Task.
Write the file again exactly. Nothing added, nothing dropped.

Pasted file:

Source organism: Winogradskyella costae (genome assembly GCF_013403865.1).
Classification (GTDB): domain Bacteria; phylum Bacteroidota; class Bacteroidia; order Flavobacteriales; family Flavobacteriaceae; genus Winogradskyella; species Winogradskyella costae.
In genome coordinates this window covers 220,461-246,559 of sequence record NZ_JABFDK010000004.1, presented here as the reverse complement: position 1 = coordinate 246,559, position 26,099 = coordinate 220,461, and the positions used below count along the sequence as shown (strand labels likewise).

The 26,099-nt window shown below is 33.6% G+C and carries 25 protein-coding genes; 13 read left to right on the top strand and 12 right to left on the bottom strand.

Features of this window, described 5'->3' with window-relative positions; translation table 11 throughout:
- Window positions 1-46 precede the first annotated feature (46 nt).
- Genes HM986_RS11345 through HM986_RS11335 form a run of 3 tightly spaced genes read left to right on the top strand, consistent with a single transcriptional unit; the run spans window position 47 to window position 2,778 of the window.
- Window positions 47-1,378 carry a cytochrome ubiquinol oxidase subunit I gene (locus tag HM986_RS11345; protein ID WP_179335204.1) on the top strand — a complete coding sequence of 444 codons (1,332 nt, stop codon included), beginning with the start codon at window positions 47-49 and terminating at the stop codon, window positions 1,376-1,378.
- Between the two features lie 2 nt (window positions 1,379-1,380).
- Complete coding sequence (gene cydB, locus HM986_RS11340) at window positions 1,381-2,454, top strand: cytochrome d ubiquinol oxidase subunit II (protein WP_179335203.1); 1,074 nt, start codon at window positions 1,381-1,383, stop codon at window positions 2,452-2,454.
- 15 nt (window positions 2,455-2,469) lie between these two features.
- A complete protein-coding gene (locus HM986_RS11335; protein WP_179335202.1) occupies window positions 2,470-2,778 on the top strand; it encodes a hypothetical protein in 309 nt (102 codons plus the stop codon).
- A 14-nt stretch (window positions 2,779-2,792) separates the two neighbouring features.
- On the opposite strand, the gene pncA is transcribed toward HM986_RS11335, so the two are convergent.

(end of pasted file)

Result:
Source organism: Winogradskyella costae (genome assembly GCF_013403865.1).
Classification (GTDB): domain Bacteria; phylum Bacteroidota; class Bacteroidia; order Flavobacteriales; family Flavobacteriaceae; genus Winogradskyella; species Winogradskyella costae.
In genome coordinates this window covers 220,461-246,559 of sequence record NZ_JABFDK010000004.1, presented here as the reverse complement: position 1 = coordinate 246,559, position 26,099 = coordinate 220,461, and the positions used below count along the sequence as shown (strand labels likewise).

The 26,099-nt window shown below is 33.6% G+C and carries 25 protein-coding genes; 13 read left to right on the top strand and 12 right to left on the bottom strand.

Features of this window, described 5'->3' with window-relative positions; translation table 11 throughout:
- Window positions 1-46 precede the first annotated feature (46 nt).
- Genes HM986_RS11345 through HM986_RS11335 form a run of 3 tightly spaced genes read left to right on the top strand, consistent with a single transcriptional unit; the run spans window position 47 to window position 2,778 of the window.
- Window positions 47-1,378 carry a cytochrome ubiquinol oxidase subunit I gene (locus tag HM986_RS11345; protein ID WP_179335204.1) on the top strand — a complete coding sequence of 444 codons (1,332 nt, stop codon included), beginning with the start codon at window positions 47-49 and terminating at the stop codon, window positions 1,376-1,378.
- Between the two features lie 2 nt (window positions 1,379-1,380).
- Complete coding sequence (gene cydB, locus HM986_RS11340) at window positions 1,381-2,454, top strand: cytochrome d ubiquinol oxidase subunit II (protein WP_179335203.1); 1,074 nt, start codon at window positions 1,381-1,383, stop codon at window positions 2,452-2,454.
- 15 nt (window positions 2,455-2,469) lie between these two features.
- A complete protein-coding gene (locus HM986_RS11335; protein WP_179335202.1) occupies window positions 2,470-2,778 on the top strand; it encodes a hypothetical protein in 309 nt (102 codons plus the stop codon).
- A 14-nt stretch (window positions 2,779-2,792) separates the two neighbouring features.
- On the opposite strand, the gene pncA is transcribed toward HM986_RS11335, so the two are convergent.